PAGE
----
Steel artifacts that have been transformed into sculptures of steelworkers are set to make their way to their new home on Pittsburgh?s South Side. Eric Lipsky, assistant professor in engineering at Penn State Greater Allegheny, was a participating artist and consulting engineer on the project.
According to Lipsky, the 20-foot-tall sculptures have taken more than 15 years to build, and are made out of ties from the Hot Metal bridge and scrap from a vanished steel mill, both in Pittsburgh. They will make the journey from the LTV Coke Plant in Hazelwood, Pa., to their permanent home in the South Side Riverfront Park, Pittsburgh, this week, with plans for completion in time for an unveiling on Labor Day, Sept. 3.
Lipsky helped with the structural analysis, modeling the entire sculpture in CAD (Computer Aided Design) software. ?The model has been used to help with the layout, evaluating the design of the supporting pad, and transporting the structures. I also used the project for a couple of class projects with my students,? said Lipsky.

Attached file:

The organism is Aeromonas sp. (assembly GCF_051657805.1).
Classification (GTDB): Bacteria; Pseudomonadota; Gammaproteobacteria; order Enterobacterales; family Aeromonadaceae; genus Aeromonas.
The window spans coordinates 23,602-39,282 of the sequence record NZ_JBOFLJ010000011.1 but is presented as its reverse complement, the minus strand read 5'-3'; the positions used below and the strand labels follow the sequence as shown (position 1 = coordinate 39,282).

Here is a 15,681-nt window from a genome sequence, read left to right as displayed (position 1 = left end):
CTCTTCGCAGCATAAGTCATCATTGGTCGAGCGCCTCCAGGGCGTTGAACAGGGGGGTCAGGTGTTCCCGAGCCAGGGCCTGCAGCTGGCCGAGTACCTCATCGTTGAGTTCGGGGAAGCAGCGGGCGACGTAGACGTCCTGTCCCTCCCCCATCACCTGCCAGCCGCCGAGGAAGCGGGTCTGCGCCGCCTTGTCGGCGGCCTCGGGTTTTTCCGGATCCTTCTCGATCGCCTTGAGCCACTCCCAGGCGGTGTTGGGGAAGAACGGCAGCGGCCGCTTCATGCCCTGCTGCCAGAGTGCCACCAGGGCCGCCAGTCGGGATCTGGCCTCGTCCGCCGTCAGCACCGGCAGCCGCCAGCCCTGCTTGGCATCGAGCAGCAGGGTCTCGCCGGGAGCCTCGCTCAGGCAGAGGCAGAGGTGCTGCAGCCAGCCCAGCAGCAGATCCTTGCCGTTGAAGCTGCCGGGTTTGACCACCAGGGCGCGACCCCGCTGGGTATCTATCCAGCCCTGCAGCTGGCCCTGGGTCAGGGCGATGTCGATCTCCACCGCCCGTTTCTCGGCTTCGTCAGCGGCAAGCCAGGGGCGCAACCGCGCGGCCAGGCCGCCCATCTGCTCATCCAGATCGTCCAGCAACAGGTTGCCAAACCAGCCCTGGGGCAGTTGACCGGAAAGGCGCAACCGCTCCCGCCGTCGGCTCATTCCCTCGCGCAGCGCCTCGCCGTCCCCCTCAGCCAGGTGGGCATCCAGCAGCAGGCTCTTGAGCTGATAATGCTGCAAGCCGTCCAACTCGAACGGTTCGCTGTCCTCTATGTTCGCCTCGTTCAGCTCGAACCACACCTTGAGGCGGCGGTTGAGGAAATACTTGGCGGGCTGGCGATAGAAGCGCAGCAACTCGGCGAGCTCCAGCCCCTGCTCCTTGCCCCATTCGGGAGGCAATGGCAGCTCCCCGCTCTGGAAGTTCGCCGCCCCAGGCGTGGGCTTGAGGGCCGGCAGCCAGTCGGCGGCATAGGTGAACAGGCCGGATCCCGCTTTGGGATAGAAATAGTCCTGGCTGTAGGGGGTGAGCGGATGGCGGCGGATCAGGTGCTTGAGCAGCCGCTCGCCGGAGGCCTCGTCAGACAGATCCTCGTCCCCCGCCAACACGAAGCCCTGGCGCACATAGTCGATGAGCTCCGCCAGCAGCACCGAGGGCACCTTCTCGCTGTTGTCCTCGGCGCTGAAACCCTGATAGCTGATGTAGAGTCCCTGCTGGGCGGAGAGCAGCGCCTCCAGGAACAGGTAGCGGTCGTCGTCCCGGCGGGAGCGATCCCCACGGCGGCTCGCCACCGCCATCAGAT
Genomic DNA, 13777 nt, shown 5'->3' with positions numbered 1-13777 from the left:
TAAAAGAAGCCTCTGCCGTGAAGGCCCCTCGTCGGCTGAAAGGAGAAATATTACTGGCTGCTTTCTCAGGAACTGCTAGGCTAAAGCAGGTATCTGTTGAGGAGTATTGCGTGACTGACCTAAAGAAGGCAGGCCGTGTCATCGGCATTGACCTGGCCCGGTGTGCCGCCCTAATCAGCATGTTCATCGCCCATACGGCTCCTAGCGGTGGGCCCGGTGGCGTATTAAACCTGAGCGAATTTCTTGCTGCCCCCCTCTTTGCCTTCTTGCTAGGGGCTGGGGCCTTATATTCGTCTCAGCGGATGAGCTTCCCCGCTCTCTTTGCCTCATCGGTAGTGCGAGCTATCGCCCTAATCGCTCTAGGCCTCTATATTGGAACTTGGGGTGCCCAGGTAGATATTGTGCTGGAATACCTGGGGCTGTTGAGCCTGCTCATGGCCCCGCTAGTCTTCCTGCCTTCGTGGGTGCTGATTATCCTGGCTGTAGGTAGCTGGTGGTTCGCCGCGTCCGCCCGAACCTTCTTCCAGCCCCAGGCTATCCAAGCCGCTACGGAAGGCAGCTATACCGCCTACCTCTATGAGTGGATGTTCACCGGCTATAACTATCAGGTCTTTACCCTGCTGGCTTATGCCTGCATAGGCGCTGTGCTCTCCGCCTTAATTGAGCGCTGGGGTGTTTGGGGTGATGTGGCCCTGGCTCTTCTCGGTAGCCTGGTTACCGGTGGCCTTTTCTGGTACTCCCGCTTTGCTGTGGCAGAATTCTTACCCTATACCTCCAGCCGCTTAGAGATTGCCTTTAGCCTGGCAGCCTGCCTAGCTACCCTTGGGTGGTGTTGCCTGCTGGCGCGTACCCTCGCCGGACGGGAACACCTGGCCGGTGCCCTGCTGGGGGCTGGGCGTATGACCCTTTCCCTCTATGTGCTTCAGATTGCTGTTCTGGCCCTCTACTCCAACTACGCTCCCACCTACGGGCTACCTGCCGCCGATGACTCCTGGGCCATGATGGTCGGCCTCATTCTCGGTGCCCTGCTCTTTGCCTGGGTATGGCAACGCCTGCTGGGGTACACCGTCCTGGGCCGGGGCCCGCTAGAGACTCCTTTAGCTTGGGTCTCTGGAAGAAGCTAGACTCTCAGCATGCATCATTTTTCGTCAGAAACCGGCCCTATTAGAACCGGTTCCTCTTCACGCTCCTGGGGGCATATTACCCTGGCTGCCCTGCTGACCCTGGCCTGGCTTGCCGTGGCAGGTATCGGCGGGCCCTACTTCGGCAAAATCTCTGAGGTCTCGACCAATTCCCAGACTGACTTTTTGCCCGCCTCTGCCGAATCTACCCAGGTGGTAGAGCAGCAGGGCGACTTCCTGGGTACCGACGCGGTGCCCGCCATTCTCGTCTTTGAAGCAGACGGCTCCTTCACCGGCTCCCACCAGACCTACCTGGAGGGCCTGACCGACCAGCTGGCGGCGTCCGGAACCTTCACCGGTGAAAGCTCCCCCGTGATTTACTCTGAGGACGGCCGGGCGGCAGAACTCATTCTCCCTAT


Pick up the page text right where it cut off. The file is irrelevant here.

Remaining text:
The sculpture, titled "The Workers," honors the region's workers -- past, present and future. Created by 21 artists of the Pittsburgh Industrial Arts Co-Op (IAC), these figures are a testament to the collaborations and unions that have, and continue to, forge the region.
The installation is being supported by PJ Dick Corporation, Pittsburgh; and Century Steel Erectors, Dravosburg, Pa. The project was originally commissioned and funded by the City of Pittsburgh, the Department of City Planning and the Heinz Endowments. The IAC is a collective Pittsburgh-based group of regional artists who have been facilitating and executing collaborative public-arts projects for more than a decade.